Cassandra Persistence for Camunda (Community Extension)
Example Project: https://github.com/meyerdan/camunda-cassandra-example
Key design aspects
Camunda utilises database persistence for its core engine functionality in a very specific pattern:
- Execute business processes in memory until there is some asynchronous step (such as message task or user task)
- Store the process state in database using a single transaction
- When a task is triggered - retrieve process instance data
- When a task is completed - update process instance data in the database. It is possible that some other thread or node has also executed this task and has already updated the database. To prevent data corruption in this scenario, Camunda employs optimistic locking. Currently optimistic locking is applied on per-entity level, e.g. each entity is locked separately (each task, execution, variable etc.)
The use of Cassandra persistence for Camunda promises to provide both greater scalability as well as fault tolerance for large deployments. Camunda support for Cassandra has to consider the key design issues listed below.
The terminology that's currently in use can be slightly confusing. Cassandra is basically a hash table - it provides fast access to rows by keys. Datastax, the primary vendor supporting Cassandra, refers to the keys as "partition keys" and the rows as "partitions". This terminology is used here for consistency, but it's very useful to understand that a “partition” is actually a database row.
Query access and indexing.
Without specific indexes, data in Cassandra can only be accessed via by partition keys (like a hashtable). Conventional advice is that the data needs to be organised around queries and stored by the query parameters. This works for really simple use cases, however data models of moderate to high complexity will require additional indexing. The native indexing functionality is very limited in scalability. Datastax does not recommend using native indexing in a few cases, including high cardinality columns (e.g. columns with a lot of distinct values). The community at large seems to agree with this and is busy developing custom indexing solutions. The alternative to custom indexing is duplicating data (for each index create a table storing all data by that index). That works fine for smaller partitions but can quickly get out of hand with larger partitions or more indices.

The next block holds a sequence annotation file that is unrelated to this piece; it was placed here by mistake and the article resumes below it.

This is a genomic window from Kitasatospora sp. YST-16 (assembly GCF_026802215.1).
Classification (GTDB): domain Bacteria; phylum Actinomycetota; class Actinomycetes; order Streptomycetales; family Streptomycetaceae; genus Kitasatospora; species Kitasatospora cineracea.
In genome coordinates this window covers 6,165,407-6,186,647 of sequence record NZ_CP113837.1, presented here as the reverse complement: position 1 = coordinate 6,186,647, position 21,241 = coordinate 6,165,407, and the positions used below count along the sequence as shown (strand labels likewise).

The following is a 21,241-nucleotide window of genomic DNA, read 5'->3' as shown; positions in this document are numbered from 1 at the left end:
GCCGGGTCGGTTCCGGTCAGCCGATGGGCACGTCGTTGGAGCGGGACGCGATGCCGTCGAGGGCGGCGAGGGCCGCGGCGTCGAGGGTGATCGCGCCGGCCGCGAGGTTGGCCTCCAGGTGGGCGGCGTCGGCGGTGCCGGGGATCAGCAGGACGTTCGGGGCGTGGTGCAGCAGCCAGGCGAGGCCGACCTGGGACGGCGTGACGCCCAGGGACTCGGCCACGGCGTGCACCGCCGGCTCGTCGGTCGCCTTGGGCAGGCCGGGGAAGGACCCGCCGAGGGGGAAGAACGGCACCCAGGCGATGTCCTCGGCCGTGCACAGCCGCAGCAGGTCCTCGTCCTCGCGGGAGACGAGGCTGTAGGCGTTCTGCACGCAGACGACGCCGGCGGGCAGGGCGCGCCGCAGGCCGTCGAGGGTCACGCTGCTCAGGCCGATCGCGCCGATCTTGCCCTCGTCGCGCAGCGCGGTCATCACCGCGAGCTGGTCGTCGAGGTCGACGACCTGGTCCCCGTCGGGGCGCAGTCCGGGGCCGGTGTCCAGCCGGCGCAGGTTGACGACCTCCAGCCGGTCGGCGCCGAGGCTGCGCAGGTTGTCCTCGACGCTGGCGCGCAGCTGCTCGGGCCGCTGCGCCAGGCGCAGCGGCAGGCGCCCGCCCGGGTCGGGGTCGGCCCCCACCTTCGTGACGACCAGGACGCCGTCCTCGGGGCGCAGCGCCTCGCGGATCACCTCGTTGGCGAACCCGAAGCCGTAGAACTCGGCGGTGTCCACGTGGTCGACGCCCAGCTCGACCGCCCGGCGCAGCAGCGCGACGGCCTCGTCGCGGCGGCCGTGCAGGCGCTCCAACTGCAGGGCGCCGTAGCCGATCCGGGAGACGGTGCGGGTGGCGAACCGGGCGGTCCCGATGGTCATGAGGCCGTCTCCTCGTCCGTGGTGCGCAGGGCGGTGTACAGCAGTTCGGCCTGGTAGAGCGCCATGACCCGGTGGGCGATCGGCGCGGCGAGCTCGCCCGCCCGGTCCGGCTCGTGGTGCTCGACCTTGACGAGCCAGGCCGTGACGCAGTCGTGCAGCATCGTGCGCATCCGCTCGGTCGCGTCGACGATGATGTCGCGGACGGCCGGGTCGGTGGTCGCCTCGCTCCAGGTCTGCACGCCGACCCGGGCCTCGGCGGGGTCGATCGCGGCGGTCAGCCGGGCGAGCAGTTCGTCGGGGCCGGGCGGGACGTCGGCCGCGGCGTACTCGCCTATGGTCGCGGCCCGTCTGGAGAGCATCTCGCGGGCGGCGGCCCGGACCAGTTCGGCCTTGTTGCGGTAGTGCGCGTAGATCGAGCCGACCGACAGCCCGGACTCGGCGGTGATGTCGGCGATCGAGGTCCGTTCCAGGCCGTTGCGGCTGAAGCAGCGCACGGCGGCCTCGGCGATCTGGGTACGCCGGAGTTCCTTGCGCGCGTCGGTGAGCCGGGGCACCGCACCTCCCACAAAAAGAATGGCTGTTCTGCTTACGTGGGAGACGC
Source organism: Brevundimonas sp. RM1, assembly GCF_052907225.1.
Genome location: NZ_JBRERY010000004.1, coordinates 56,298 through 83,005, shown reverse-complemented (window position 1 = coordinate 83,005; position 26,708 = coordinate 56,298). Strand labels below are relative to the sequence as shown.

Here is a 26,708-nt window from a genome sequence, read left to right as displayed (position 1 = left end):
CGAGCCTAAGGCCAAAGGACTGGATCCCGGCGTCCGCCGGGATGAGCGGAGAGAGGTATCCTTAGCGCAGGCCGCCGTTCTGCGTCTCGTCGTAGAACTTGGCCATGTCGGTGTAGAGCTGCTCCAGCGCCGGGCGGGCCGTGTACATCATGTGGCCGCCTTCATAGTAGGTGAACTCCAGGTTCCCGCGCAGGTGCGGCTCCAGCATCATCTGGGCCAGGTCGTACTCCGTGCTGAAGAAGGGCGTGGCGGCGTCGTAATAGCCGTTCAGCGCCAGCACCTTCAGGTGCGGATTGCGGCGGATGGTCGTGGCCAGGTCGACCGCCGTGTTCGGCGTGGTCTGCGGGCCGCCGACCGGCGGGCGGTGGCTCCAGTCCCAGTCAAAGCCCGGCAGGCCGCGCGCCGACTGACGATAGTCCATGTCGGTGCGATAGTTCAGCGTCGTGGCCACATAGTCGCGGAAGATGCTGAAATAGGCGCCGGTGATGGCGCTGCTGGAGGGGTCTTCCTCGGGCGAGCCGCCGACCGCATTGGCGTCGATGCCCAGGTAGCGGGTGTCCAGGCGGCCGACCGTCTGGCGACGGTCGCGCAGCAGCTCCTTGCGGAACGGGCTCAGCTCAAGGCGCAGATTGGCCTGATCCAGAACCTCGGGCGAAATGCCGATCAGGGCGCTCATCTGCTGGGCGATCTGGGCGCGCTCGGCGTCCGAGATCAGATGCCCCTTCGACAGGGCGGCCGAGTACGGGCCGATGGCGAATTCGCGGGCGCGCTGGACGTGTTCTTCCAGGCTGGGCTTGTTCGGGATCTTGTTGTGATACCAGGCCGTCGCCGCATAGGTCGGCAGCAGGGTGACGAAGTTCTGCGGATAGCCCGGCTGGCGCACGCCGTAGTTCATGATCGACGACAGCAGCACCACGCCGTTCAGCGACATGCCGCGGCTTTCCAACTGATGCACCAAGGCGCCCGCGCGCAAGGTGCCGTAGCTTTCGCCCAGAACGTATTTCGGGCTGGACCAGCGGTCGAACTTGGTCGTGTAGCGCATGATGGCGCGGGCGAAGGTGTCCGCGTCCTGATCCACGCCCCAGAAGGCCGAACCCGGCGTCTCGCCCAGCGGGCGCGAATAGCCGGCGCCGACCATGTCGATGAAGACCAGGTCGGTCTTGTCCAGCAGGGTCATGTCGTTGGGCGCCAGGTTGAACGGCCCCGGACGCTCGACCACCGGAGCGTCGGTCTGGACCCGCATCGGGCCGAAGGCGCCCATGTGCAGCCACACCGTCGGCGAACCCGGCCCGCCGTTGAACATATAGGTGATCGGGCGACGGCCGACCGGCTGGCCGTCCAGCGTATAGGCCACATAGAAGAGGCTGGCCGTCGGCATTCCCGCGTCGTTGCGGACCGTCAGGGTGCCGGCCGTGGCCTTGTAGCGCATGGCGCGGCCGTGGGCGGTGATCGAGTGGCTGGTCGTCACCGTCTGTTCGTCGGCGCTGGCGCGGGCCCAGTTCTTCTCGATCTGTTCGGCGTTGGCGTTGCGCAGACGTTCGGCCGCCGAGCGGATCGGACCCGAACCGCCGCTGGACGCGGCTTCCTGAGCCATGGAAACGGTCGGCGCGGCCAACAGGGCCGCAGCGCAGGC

Second important aspect of Cassandra queries is ordering. Every partition in Cassandra is ordered according to the native ordering of the cell names. There is no other ordering support at all. This means that range queries or queries where the order is important have to either use the ordering of the data as it is stored in the data model or use custom row indexes.
Currently, our Cassandra implementation for Camunda persists all data related to single process instance in one partition (row). The key is the process id.
We do not envisage support for complex user-facing queries through Cassandra directly. The complex task and history searches will likely be implemented using an external search provider, such as Lucene or ElasticSearch. It is outside of scope for this project.
We do want to support the core operations and basic searches that support most of the common requirements in Camunda. Given the number of search criteria required for even basic operation and the size of the process instance, it is impractical to try to duplicate the data; therefore we need an indexing solution. I have provided an initial implementation of custom indexing that fully supports core process operations and message correlation.
It looks like Camunda core operation does not require any ordered or range queries and at this stage we have no plans to develop any ordered indexes.
Data integrity in case of concurrent access (locking)
Cassandra does not provide any locking in conventional sense at all. There is however built-in support for optimistic locking using compare-and-set (CAS) statements ("IF NOT EXISTS" and "IF"). It is important to understand that this locking does not work across multiple partitions. This has very significant implications on indexing because custom indexes use separate tables from the data, so this means that indexing statements have to use separate batches from the main data updates. This in turn requires special handling in indexing design.